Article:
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The investment arm of Canada Pension Plan is struggling to post returns that keep pace with frothy stock markets, forcing the fund – and its rivals – to debate investment portfolio weightings amid a bull run that could keep raging.

Canada Pension Plan Investment Board reported a 16.4-per-cent return over the first three quarters of its current fiscal year, which runs from April 1, 2020, to March 31, 2021.

The fund’s internal benchmark, known as the reference portfolio, measures its performance against the wider market. It is 85-per-cent weighted to returns from the S&P Global LargeMidCap Index, and it delivered a 46-per-cent gain over the same period. The remaining 15 per cent of CPPIB’s benchmark is weighted to the FTSE Canada All Government Index, which tracks bonds and delivered a 3-per-cent return over the same nine months.

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Altogether, it means that for the current fiscal year, CPPIB is delivering less than half the return that can be achieved by passively investing in stocks and bonds. This could significantly dent the firm’s outperformance since its inception, which amounted to $52.6-billion at the end of the previous fiscal year. The Federal Reserve and the Bank of Canada have both pledged to keep interest rates extremely low until 2023, which could continue to fuel the stock market’s rally.

The situation is not unique to CPPIB, which is Canada’s largest pension fund with $476-billion in assets. Equity markets have been hot for a while, and it is hard for pension funds to keep up because they have diversified into a number of alternative asset classes such as real estate and private debt over the years. These assets do not change in value as quickly as a raging market.

However, CPPIB is particularly affected because the fund changed the constitution of its internal benchmark over the past five years to give it even more exposure to large and mid-cap equities. In fiscal 2015, bonds comprised 35 per cent of its reference portfolio’s weightings, more than double the current portion.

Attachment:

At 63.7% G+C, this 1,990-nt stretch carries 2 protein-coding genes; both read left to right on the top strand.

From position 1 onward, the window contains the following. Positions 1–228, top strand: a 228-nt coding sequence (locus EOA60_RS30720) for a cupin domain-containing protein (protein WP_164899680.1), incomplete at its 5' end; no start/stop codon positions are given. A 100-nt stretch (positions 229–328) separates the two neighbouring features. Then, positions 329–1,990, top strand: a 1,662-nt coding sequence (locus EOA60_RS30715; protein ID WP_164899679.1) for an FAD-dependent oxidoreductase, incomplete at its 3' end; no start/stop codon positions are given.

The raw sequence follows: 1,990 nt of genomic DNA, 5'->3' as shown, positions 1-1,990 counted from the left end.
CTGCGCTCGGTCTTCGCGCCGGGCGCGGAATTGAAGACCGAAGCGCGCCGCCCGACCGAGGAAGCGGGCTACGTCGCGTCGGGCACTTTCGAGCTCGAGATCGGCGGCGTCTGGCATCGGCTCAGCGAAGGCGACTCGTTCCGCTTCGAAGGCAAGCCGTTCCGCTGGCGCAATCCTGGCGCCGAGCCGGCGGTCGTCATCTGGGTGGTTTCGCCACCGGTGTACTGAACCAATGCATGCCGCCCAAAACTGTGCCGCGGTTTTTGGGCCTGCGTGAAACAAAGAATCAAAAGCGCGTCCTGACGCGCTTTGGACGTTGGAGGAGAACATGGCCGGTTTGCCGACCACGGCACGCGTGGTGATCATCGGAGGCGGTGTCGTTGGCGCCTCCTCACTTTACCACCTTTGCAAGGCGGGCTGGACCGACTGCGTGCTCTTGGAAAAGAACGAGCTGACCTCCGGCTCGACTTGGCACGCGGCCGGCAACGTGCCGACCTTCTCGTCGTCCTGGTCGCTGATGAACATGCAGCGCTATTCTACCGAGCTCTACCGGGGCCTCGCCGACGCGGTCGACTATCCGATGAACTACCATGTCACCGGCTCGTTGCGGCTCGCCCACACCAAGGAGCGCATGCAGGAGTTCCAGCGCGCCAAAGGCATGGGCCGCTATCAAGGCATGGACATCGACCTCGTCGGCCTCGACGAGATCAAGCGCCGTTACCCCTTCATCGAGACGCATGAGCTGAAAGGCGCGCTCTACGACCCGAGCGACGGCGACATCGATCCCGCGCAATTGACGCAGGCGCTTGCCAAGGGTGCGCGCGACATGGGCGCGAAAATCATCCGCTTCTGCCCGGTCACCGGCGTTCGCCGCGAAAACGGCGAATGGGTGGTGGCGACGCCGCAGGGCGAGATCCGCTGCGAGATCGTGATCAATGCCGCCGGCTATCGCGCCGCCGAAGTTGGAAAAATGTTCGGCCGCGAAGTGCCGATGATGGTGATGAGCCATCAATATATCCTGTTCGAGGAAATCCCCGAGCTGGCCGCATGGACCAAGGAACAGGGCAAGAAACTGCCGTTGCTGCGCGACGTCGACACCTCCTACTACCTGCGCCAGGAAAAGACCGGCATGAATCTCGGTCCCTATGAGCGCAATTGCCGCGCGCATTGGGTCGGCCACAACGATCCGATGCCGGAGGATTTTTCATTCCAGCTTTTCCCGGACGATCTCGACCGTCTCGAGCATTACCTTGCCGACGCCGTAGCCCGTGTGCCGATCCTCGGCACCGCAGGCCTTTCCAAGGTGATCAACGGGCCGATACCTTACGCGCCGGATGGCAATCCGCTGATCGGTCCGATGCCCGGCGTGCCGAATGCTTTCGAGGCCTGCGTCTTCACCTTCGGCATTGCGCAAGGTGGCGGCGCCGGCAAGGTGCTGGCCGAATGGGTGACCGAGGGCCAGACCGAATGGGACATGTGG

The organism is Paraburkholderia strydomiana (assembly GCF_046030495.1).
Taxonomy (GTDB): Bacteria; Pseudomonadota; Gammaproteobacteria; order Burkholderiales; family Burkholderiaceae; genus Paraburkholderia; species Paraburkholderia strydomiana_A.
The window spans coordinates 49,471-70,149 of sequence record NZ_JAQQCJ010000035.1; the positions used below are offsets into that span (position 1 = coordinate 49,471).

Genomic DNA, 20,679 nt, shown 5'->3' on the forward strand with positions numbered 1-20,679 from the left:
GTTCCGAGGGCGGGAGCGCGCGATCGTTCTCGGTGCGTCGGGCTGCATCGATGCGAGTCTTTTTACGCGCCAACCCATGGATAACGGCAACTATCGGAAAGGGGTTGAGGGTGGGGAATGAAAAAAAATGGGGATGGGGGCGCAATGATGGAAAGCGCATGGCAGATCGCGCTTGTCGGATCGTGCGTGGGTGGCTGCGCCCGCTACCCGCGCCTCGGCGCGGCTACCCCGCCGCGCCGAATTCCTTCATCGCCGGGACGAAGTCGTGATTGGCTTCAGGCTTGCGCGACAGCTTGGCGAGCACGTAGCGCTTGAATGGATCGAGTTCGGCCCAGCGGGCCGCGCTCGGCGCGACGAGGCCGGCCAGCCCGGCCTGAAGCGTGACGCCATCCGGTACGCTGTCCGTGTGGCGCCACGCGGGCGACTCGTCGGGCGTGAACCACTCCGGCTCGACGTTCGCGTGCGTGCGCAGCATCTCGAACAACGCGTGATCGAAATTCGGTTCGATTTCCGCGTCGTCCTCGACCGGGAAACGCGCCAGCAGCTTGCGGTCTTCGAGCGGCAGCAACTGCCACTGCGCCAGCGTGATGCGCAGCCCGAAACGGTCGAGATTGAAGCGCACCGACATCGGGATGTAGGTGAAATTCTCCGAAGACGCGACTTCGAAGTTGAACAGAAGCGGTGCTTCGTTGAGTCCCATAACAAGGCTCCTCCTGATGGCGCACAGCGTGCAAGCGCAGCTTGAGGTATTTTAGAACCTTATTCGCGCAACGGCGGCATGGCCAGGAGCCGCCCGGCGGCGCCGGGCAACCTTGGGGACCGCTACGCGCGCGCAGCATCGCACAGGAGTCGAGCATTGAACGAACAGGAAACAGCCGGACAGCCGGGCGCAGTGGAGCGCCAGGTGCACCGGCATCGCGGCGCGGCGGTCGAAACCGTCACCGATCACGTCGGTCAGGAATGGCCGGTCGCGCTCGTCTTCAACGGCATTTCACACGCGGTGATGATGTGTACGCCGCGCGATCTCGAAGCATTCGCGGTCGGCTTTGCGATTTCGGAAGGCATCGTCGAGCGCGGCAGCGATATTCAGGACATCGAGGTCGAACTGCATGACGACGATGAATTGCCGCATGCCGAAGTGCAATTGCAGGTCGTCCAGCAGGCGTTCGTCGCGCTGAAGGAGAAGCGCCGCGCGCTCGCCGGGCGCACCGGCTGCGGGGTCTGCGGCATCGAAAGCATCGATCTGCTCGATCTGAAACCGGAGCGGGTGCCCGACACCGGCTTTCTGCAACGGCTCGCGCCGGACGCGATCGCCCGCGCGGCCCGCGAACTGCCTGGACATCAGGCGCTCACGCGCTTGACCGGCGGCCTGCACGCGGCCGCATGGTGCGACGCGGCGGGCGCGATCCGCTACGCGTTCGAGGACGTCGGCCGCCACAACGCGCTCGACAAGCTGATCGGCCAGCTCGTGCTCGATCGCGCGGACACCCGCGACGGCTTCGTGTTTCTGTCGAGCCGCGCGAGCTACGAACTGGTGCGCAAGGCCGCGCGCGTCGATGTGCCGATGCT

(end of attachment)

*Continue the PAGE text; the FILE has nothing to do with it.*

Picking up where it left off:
By comparison, Teachers uses 30 different indices to make its internal benchmark, and they track everything from equities to commodities.

The timing of CPPIB’s fiscal year is also having an outsized impact at the moment. After the pandemic erupted, stock markets largely hit their bottom in late March last year, which means they started gaining around the start of CPPIB’s fiscal year. When markets are this hot for an entire year, it’s tough for a large fund with a diversified investment portfolio to catch up.

“We’re not market timers,” Michel Leduc, CPPIB’s senior managing director and global head of public affairs and communications, said in an interview. While frothy markets have put the fund in a position of playing catch up on returns this year, he added that CPPIB uses a long-term investment horizon and its diversified portfolio is designed to outperform over this time frame. “Does [the current rally] change our conviction? Absolutely not.”

In 2020, this asset mix helped CPPIB beat its benchmark. At the end of that third quarter, the fund, like this year, was also underperforming its benchmark. But then stock markets tanked from mid-February to late March, helping CPPIB post a positive return of $23-billion relative to the benchmark.

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Mr. Leduc also said that despite the current divide between investment returns and the benchmark, CPPIB has still delivered a 16-per-cent gain this year. “Ultimately, that’s fantastic for the fund,” he said.

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